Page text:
Income Distribution and Economic Growth: The Case of Brazil
Matins-Bekat, Camila, Kulkarni, Kishore G., The Journal of Developing Areas
In a perfect world, it will be great if the growth can be distributed equally and all poverty is removed simultaneously. Unfortunately, as Simon Kuznets has pointed out, economic growth is rarely distributed equally, in fact, according to him, economic growth initially leads to higher income inequality of income, as some sectors grow faster and some do not grow at all. In this paper, we apply the Kuznets hypothesis to the Brazilian case. Our test shows that in case of Brazil, the Gini coefficient has in fact behaved as Kuznets predicted.
JEL Classifications: O54, O40
Keywords: Income distribution and economics growth, country studies: Brazil
As inequality applied to income and economic inequality, is a very complex issue. Economists, sociologists, and political scientists are only a few of the researchers concerned with economic inequality. Is all inequality equal in its effects? Alternatively, do certain types of inequality spur growth while others damage it? Concrete answers to questions regarding the relationship between inequality and economic growth have not been found (see Introduction: Seligson and Passé-Smith, 2003). More specifically, development economists have been trying to understand the reasons why economic inequality is higher in countries that grow fast. Is economic growth the culprit?
These and other related questions have been the focus to study for several prominent economists. Simon Kuznets developed the most famous hypothesis of the relationship between inequality and economic growth. He argued that as a country develops, income inequality initially increases, and only after some time, it declines. In the first section of this paper, we will briefly discuss the social, political, and economic impact of income inequality. The second section is a review of the literature for and against Kuznets. hypothesis. In section three, we will apply Kuznets. hypothesis to the case of Brazil using time-series data. Suggestions for ameliorating income inequality in Brazil are discussed in the conclusion.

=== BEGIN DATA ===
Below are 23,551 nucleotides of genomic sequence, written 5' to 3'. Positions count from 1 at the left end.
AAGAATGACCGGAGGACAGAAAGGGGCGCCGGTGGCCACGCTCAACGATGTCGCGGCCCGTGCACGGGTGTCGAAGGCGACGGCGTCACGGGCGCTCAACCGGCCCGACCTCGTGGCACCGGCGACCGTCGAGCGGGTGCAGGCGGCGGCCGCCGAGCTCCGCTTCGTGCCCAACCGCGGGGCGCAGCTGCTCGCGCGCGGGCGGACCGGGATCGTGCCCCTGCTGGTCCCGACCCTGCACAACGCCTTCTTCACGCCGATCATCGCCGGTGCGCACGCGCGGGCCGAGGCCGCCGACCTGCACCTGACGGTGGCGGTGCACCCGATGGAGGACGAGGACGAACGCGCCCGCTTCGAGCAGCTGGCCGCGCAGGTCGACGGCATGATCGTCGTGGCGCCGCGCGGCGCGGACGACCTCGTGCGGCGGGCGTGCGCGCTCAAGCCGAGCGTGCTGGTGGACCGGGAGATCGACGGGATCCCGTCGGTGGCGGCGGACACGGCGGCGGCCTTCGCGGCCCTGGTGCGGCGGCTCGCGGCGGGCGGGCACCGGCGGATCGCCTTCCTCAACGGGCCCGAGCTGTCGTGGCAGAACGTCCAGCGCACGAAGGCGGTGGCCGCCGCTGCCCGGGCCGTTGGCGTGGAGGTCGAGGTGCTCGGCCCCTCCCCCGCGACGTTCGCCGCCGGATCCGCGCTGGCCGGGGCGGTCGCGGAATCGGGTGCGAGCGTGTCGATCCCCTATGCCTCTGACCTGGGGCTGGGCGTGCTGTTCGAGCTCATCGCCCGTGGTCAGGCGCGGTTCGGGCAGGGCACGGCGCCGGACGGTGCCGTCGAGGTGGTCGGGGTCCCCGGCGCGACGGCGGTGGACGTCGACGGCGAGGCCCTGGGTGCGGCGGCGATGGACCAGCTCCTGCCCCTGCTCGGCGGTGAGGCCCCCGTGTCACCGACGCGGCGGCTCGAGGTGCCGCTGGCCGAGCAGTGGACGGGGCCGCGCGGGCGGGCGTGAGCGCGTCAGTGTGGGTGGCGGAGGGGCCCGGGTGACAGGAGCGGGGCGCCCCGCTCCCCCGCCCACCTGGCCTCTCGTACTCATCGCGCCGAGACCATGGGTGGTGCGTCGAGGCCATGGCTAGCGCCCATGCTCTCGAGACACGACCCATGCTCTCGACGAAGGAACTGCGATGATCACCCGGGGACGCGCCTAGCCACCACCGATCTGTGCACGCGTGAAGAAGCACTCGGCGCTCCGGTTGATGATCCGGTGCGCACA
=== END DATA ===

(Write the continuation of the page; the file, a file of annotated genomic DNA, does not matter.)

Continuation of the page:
IMPACTS OF INCOME INEQUALITY
Gottschalk and Justino (2006) highlight several important studies regarding the social impact of income inequality and present the argument that high inequality may deteriorate stocks of human capital when associated with high illiteracy and poor health. Ribero and Nunez showed that there is a negative correlation between disability and stature and the ability to earn an income. In other words, an individual.s ability to earn money decreases as their nutritional status deteriorates (Gottschalk and Justino, 2006).
The evidence suggests that another social impact of income inequality is the positive relationship between high inequality and forms social and political conflict (Lichbach, 1989 in Gottschalk and Justino, 2006). If the poorest 20% of a society control less than one percent of the national income, their hardships are exasperated. Lack of access to education, healthcare, social security and jobs only fuel the sentiment that the government is not doing its share to alleviate their suffering. Once the tolerance threshold for inequality is reached, society is faced with what Hirschman and Rothschild (1973) called the Tunnel Effect (Ray 1998). The implications of Hirschman.s tunnel effect hypothesis on economic growth policy are significant. If the tunnel effect is present in a weak society, then an economic policy focused on aggregate growth would not be a prudent choice. Instead, the society should choose a policy that would address growth and distribution simultaneously (1998).
Illiterate and poor, the individuals at the lowest ranks of society are often excluded from the political arena either because they cannot afford to vote or due to voter corruption. The latter takes the form of candidates offering small amounts of money to the poor in return for their ? …